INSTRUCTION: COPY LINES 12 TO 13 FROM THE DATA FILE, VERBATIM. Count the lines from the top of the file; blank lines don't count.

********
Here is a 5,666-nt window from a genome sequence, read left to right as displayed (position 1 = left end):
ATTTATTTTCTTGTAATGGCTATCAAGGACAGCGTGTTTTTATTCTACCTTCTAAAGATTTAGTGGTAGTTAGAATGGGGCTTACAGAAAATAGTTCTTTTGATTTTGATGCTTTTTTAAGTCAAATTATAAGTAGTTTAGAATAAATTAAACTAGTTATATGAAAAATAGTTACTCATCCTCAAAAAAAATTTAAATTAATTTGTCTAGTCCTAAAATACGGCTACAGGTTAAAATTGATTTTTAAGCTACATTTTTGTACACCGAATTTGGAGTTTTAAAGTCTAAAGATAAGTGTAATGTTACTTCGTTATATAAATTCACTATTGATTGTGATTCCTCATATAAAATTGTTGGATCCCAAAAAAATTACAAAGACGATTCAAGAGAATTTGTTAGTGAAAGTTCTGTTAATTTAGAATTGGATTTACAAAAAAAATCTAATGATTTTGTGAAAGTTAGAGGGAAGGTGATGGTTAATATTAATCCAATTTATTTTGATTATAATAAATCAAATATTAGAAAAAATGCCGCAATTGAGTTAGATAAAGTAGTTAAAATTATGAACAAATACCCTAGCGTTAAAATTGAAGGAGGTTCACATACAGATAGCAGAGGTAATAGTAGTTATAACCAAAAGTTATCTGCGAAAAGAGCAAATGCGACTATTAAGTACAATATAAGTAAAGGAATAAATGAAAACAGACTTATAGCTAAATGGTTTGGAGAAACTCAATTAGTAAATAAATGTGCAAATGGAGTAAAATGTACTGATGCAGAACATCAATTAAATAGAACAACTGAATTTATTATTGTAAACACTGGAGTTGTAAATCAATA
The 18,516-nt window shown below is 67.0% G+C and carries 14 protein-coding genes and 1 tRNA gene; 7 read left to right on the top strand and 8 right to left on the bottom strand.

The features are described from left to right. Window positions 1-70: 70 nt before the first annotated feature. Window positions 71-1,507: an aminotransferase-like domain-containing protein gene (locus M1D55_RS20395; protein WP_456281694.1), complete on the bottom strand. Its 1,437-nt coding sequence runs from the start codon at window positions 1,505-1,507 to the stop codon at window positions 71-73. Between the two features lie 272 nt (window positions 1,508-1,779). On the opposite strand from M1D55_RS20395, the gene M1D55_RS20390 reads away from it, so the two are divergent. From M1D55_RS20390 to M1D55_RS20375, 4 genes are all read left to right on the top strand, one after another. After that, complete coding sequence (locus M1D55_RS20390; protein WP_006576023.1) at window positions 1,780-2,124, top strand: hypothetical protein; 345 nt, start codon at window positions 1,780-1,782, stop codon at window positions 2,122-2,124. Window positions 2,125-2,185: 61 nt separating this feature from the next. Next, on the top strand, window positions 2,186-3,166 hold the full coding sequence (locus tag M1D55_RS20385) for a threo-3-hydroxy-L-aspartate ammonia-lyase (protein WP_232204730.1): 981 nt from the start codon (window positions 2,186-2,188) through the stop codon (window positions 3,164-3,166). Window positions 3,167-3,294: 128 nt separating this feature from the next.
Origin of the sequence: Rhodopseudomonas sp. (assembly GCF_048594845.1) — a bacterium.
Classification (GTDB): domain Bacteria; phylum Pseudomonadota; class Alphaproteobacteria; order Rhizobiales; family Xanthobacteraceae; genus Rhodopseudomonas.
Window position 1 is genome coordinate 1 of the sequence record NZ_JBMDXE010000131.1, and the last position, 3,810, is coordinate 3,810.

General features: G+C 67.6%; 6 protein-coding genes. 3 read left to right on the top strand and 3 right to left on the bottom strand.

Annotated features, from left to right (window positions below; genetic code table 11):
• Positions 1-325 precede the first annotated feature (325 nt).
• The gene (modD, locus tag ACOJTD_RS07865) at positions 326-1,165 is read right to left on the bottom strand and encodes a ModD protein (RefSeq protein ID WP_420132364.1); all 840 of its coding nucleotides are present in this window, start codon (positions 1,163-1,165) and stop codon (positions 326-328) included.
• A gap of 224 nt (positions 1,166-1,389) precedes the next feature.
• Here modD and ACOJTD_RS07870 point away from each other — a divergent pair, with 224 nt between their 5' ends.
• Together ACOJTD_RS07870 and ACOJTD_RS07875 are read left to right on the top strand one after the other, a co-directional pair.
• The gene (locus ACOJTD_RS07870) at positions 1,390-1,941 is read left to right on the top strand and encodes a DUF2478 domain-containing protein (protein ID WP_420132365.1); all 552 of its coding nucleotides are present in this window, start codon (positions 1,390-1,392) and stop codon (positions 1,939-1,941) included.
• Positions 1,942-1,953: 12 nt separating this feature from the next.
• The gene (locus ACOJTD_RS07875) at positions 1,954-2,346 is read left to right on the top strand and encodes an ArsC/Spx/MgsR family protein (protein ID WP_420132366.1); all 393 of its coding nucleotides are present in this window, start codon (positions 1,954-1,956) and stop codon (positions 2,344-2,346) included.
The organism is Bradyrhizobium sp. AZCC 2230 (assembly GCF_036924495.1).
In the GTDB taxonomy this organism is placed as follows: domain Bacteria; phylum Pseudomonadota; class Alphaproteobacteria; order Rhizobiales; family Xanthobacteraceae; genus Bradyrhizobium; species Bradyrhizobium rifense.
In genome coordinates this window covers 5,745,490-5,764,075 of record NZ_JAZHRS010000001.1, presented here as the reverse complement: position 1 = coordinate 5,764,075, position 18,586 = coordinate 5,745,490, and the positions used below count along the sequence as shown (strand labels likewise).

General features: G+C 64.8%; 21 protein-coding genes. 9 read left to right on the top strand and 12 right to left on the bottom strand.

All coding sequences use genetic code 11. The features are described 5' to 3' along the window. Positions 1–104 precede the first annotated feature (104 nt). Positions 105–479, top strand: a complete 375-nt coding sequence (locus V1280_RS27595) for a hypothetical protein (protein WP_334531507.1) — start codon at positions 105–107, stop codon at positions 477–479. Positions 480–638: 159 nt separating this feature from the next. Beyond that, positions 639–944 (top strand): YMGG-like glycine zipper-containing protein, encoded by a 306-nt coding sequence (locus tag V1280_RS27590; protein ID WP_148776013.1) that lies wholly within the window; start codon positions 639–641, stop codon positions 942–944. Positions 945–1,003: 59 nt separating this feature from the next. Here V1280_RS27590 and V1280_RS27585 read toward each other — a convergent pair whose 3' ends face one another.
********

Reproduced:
• A gap of 224 nt (positions 1,166-1,389) precedes the next feature.
• Here modD and ACOJTD_RS07870 point away from each other — a divergent pair, with 224 nt between their 5' ends.